Immediately below the Hade's diversion dam, this river usually does not run very high during the spring run-off. I've seen 600 cfs taken out to be sent to the Provo River. When I ran this in 2008, there were several diversion dams above the town of Hanna that I snuck on river right without difficulty at ~1,000 cfs. Also be on the look out for fences strung across the river above and below Hanna. Fallen trees are also a risk. I portaged three above Hanna. At 1,000 cfs, the whitewater features were class II-III with few eddys. Below Hanna, the river starts to meander, but remained swift with waves. Drifting deadfall piles up in the river bends. Just above the bridge for the highway going to Kamas, there is a very large spring flowing down from eastern canyon slope. This spring fluctuates with run-off, but I have seen it flowing as high as 100 cfs, and thought it would be a brief and very steep class IV paddle.
Down below Tabiona, the river has a desert feel, with sandstone cliffs along the river left side, and pastures on the right. Some of this land is in the indian reservation. It has a base flow of 70 cfs, yet after viewing it, I thought that it might be a fun off season adventure paddle just for something local to run.
Immediately above Hades Campground, the river is braided and meandering with potential deadfall and beaver dams. Above the braids, the river exits a box canyon that can be class IV at high water.
Immediately below Hades Diversion Tunnel are some falls that are solid class V at high water. There is a huge hole in there. At low water the hole looks like a fun drop into a plunge pool. Immediately above Hades Tunnel, there is an unrunnable waterfall. Above there, there are box canyons, gorges and many long slides and possibly some falls. It would be class IV to V.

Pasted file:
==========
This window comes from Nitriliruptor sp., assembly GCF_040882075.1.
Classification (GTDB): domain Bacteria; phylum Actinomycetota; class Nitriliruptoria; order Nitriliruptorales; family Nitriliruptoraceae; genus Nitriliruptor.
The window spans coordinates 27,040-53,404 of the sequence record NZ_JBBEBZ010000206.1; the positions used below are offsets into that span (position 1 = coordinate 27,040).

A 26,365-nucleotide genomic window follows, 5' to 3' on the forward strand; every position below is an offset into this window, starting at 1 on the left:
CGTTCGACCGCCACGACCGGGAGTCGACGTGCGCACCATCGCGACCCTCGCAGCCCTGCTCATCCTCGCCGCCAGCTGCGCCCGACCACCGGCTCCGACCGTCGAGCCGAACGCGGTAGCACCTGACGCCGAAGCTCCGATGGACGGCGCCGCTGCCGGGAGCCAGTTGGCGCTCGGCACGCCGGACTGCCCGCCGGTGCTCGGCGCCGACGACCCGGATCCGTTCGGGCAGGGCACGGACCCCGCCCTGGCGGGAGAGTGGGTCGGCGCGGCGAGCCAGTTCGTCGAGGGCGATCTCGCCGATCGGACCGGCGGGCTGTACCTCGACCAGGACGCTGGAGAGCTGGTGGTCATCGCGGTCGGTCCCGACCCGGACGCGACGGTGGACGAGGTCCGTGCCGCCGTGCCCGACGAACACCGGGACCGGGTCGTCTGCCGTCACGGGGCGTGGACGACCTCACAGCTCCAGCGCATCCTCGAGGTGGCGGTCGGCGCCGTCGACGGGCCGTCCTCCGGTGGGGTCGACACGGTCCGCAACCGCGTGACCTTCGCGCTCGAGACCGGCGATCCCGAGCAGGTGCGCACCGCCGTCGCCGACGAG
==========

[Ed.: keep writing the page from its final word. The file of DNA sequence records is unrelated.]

The East Fork of the Duchesne, above Hades Tunnel, also has many gnarly slides, some falls no doubt, and a long box canyon. There is deadfall across these streams above Hades, increasing the further up you go. One can hike into this area from Mirror Lake Pass, or access from the Soapstone Basin 4wd road that clears of snow in late May-June.
Little Deer Creek flows into the Duchesne from the west at Hades Tunnel. It parallels the jeep trail down into Duchesne Canyon. This has been paddled several times at ridiculously low flows (which is all that it is capable of mustering) it is insanely steep bedrock style creeking with waterfalls and chunky slides. This creek was stripped to bedrock by a large dam failure, years ago. It ends in a majestic waterfall of several hundred feet in height.
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The Ashley National Forest is in the process of updating its land management plan—something that hasn’t happened since 1986. This creates an opportunity to advocate for better protection of streams and rivers across the 1.4 million-acre National Forest, which spans from the Uinta Mountains to Flaming Gorge. Right now, American Whitewater needs your help updating the National Whitewater Inventory to include better information on the rivers within the Ashley National Forest. We ask that paddlers familiar with this area add photos and descriptions to the NWI, check out our recent comments, and consider sending a comment letter to the Forest.
American Whitewater staff traveled to Green River, UT in late March to meet with private water users and state agencies, and to participate in the official opening of the new boat passage through the Green River Diversion (Tusher Dam). Completion of the boat passage has freed the Green River from its last in-stream obstruction between the Flaming Gorge Dam and the confluence with the Colorado River – over 400 floatable river miles through iconic canyons and historic landmarks. It has a been a long process, and our work isn’t over yet! As your boating representative, American Whitewater will continue to work closely with the dam operators and Utah’s Division of State Lands (FFSL) to ensure that the boat passage meets the needs of the public during its inaugural year.
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